"Now about the Trenčanský surname. His surname was originally Nemeskurthy, but as an employee of state he had to change his name to Slovak. So he chose my mother´s maiden name. And when I joined the air force, I got this letter. They wanted me to change my surname to Slovak as well. And I thought: "My father would never allow me to do this." But in this letter, they checked up on me, and asked me about my siblings and about their surnames. So I answered: ´Ladislav Nemeskurthy, Géza Nemeskurthy, Mária Vágnerová and Koloman Nemeskurthy, and the sixth one, that´s me.´So I had to rename myself Trenčanský, to adopt my mother´s maiden name."
"How was the life among partisans?"
"Quite normal, I´d say. But it was extremely difficult. We had to get up every morning at five. And in the evening, just when it began to get dark, we went to sleep."
"When the Slovak National Uprising broke out, the air force took all their aircraft to the Soviet Union. Nothing was left there, so we, airmen, had to fight with the infantry. I fought at Telgart until September 12th. From there, we were transferred, I started to serve as a navigator."
"So you continued with your air force training afterwards?"
"That´s right, but not in Slovakia anymore, it was in the Soviet Union."
"And how about the relations between the pilots who came from Great Britain, and those who served in the Soviet Union from the beginning? How did it work?"
"Very friendly. There was nobody who would be bragging ´I was in Great Britain,´and so on. Nothing like that, we were all the same."
"But I speak Czecho-Slovak."
"It´s fine, you can speak in Czecho-Slovak. I would like to ask you: Where do you and your family come from?"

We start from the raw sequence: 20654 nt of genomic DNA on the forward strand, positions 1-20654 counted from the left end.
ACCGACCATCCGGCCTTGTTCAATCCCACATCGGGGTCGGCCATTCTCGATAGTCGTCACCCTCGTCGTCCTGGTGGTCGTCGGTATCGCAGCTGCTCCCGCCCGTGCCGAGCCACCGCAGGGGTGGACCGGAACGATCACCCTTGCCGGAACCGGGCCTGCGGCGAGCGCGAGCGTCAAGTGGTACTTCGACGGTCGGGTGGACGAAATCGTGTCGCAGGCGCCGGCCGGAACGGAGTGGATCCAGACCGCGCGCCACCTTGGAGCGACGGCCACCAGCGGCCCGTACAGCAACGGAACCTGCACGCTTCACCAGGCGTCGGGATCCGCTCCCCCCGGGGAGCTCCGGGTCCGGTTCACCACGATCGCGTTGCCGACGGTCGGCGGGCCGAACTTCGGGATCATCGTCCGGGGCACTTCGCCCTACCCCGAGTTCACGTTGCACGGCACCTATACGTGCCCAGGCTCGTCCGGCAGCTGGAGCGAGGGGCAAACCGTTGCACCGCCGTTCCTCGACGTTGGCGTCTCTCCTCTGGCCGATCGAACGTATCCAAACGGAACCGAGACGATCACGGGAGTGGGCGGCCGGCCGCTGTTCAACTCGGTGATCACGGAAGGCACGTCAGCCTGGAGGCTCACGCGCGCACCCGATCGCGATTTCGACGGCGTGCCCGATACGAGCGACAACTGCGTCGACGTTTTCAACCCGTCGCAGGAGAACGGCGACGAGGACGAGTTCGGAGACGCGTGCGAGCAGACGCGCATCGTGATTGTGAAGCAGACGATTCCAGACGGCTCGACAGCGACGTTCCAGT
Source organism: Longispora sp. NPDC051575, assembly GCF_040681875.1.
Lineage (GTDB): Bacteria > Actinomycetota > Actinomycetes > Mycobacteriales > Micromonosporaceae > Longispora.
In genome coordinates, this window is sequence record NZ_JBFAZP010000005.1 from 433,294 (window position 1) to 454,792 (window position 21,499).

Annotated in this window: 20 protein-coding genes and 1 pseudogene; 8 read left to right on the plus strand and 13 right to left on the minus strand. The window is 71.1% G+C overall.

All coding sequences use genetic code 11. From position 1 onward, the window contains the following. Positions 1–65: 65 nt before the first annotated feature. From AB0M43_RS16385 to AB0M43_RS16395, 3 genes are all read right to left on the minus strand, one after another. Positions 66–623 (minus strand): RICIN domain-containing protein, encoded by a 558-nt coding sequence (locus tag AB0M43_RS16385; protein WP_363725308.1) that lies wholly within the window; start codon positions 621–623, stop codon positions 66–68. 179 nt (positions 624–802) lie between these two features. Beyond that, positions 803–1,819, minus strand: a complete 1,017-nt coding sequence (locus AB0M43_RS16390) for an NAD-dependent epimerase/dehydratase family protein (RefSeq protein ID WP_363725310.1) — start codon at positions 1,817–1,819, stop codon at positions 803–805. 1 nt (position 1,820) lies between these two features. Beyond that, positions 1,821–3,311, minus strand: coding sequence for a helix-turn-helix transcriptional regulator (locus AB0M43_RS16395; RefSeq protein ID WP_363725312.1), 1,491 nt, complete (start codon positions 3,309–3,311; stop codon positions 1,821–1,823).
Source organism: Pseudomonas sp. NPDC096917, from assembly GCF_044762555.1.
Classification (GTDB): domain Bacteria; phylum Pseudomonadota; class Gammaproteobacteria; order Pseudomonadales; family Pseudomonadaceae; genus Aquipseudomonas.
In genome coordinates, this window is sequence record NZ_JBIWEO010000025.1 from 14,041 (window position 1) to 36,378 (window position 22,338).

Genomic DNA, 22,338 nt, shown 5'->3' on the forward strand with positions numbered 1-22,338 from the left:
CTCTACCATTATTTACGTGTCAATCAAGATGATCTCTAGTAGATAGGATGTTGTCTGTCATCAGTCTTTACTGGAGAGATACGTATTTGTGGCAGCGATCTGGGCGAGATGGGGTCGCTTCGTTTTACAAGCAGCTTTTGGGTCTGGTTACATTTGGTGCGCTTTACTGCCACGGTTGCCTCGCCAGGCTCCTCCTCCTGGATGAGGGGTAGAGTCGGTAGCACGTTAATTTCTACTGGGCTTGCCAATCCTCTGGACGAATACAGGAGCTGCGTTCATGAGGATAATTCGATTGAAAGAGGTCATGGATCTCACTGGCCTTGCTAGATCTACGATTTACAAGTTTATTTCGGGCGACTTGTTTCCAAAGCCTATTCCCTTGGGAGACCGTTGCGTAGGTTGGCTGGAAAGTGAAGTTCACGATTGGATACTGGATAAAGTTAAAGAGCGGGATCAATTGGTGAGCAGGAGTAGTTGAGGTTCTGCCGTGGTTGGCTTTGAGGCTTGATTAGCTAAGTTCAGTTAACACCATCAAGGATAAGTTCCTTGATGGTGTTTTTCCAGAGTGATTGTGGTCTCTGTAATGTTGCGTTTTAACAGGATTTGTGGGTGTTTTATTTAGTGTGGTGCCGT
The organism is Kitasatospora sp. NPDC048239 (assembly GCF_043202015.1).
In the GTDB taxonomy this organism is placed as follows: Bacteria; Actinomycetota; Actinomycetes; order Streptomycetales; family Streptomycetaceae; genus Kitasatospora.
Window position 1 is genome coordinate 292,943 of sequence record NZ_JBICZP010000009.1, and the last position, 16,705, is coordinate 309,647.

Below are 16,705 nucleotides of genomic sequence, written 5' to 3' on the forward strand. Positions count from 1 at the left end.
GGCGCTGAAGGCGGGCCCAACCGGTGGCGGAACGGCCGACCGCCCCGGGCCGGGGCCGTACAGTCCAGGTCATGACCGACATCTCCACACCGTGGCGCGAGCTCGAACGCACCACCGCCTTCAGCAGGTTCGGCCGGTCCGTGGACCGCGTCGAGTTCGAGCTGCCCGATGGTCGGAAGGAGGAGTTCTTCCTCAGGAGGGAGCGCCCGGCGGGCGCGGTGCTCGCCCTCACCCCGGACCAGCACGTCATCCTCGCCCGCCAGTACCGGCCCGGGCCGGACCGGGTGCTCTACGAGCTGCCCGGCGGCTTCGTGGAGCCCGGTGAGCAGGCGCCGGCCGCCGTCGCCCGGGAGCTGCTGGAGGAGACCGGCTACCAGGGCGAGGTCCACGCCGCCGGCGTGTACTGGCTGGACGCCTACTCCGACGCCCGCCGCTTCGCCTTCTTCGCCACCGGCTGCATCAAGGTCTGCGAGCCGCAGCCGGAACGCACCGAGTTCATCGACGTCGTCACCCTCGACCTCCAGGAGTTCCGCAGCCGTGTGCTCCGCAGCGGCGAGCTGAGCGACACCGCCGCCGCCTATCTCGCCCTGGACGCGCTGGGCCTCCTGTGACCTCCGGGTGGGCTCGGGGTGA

"My family comes from Banská Štiavnica, that´s a mining town in central Slovakia."
"So your family also worked in the industry, in mining?"
"No, my mother worked in a tobacco factory, my father became unemployed in 1933, he used to be a shoemaker in the Erdiš factory, but when it closed down he lost his job....So this is my family. I moved to Kremnica in 1937, to study to become a typographer. I learnt the profession, even got an award for the best print setter."
"Let us stop here for a moment. How many siblings have you got, for example?"
"There were six of us. Three were born before the First World War, three afterwards - Ladislav Nemeskurthy - we had a Hungarian surname, Géza Nemeskurthy, Rudolf Nemeskurthy, he changed his name to Trenčanský, the same way I did."
The war I did not want to go to the war And I did not want to fight against the brotherly nation of the Soviet Union But my wish was not granted, and I had to join the army
Imrich Trenčanský was born October 20th, 1921 in Bánská Štiavnica in Slovakia. The family had six children and his father was a shoemaker. Since 1937 Trenčanský had been studying in Kremnica to become a typographer. In 1942 he was drafted to serve in the Slovak army, first in the infantry division, but he was soon transferred to the air force. While in the army, he also changed his Hungarian surname Nemeskurthy to Trenčanský, which was the Slovak maiden name of his mother. In 1942-1944, Mr. Trenčanský studied a flying academy in Trenčanské Biskupce and in Bánská Bystrica. Afterwards, he was flying as a navigator and a radiotelegraph operator on observation airplanes. After the outbreak of the Slovak National Uprising, the Slovak airmen took all the army aircraft to the Soviet Union, and the flying academy graduates thus had to join the infantry. At the end of August 1944, Mr. Trenčanský was active in the partisan unit in Špáná Dolina. He fought the Germans at Telgart, Horní Turček, and Triemošná. For these activities, he was decorated with the “Za Chrabrost” (For Valour) medal. The airmen were then transferred to Kiev in the Soviet Union, and they were retrained to fly Soviet airplanes. Since April 1945, Imrich Trenčanský also took part in the fighting for Moravská brána. After the war, he worked as a flight instructor in Liberec, Pardubice, Chrudim and Hradec Králové.